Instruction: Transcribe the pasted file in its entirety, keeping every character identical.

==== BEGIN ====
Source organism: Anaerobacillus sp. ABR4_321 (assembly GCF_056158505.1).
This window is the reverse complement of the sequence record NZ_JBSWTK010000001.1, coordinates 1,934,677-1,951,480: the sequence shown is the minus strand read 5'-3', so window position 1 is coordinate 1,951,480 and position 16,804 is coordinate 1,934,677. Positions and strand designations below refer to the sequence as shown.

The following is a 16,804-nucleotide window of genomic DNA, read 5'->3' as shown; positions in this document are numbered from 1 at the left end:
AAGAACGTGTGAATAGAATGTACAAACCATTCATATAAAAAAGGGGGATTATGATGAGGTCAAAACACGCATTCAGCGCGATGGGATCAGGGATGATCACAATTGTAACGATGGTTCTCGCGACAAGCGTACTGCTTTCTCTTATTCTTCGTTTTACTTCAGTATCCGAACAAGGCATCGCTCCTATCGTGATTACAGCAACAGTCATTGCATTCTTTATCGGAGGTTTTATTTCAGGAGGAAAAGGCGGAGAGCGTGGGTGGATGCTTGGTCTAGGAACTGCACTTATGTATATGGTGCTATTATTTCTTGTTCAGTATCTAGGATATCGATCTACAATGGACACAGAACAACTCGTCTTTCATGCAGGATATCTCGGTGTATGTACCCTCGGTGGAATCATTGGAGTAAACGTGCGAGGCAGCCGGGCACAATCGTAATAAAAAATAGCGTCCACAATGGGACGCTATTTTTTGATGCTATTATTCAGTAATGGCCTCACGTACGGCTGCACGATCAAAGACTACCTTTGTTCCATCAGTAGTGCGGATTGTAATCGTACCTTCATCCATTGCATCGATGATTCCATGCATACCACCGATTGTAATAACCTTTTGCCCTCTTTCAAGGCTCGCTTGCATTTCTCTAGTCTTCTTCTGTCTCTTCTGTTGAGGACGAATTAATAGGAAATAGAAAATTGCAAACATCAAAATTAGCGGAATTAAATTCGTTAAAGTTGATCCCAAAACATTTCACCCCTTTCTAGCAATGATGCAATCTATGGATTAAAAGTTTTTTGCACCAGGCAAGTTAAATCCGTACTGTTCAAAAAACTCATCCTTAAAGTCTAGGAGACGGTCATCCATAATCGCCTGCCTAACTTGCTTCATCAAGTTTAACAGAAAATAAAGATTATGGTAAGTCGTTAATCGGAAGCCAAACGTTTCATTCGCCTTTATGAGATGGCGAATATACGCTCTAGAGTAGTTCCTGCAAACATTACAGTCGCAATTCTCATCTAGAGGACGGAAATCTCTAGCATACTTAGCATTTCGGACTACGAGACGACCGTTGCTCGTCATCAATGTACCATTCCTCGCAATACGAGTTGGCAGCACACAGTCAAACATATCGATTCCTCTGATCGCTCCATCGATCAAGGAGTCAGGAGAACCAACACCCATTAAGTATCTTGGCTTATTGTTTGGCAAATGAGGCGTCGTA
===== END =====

Source organism: Anaerobacillus sp. ABR4_321 (assembly GCF_056158505.1).
This window is the reverse complement of the sequence record NZ_JBSWTK010000001.1, coordinates 1,934,677-1,951,480: the sequence shown is the minus strand read 5'-3', so window position 1 is coordinate 1,951,480 and position 16,804 is coordinate 1,934,677. Positions and strand designations below refer to the sequence as shown.

The following is a 16,804-nucleotide window of genomic DNA, read 5'->3' as shown; positions in this document are numbered from 1 at the left end:
AAGAACGTGTGAATAGAATGTACAAACCATTCATATAAAAAAGGGGGATTATGATGAGGTCAAAACACGCATTCAGCGCGATGGGATCAGGGATGATCACAATTGTAACGATGGTTCTCGCGACAAGCGTACTGCTTTCTCTTATTCTTCGTTTTACTTCAGTATCCGAACAAGGCATCGCTCCTATCGTGATTACAGCAACAGTCATTGCATTCTTTATCGGAGGTTTTATTTCAGGAGGAAAAGGCGGAGAGCGTGGGTGGATGCTTGGTCTAGGAACTGCACTTATGTATATGGTGCTATTATTTCTTGTTCAGTATCTAGGATATCGATCTACAATGGACACAGAACAACTCGTCTTTCATGCAGGATATCTCGGTGTATGTACCCTCGGTGGAATCATTGGAGTAAACGTGCGAGGCAGCCGGGCACAATCGTAATAAAAAATAGCGTCCACAATGGGACGCTATTTTTTGATGCTATTATTCAGTAATGGCCTCACGTACGGCTGCACGATCAAAGACTACCTTTGTTCCATCAGTAGTGCGGATTGTAATCGTACCTTCATCCATTGCATCGATGATTCCATGCATACCACCGATTGTAATAACCTTTTGCCCTCTTTCAAGGCTCGCTTGCATTTCTCTAGTCTTCTTCTGTCTCTTCTGTTGAGGACGAATTAATAGGAAATAGAAAATTGCAAACATCAAAATTAGCGGAATTAAATTCGTTAAAGTTGATCCCAAAACATTTCACCCCTTTCTAGCAATGATGCAATCTATGGATTAAAAGTTTTTTGCACCAGGCAAGTTAAATCCGTACTGTTCAAAAAACTCATCCTTAAAGTCTAGGAGACGGTCATCCATAATCGCCTGCCTAACTTGCTTCATCAAGTTTAACAGAAAATAAAGATTATGGTAAGTCGTTAATCGGAAGCCAAACGTTTCATTCGCCTTTATGAGATGGCGAATATACGCTCTAGAGTAGTTCCTGCAAACATTACAGTCGCAATTCTCATCTAGAGGACGGAAATCTCTAGCATACTTAGCATTTCGGACTACGAGACGACCGTTGCTCGTCATCAATGTACCATTCCTCGCAATACGAGTTGGCAGCACACAGTCAAACATATCGATTCCTCTGATCGCTCCATCGATCAAGGAGTCAGGAGAACCAACACCCATTAAGTATCTTGGCTTATTGTTTGGCAAATGAGGCGTCGTA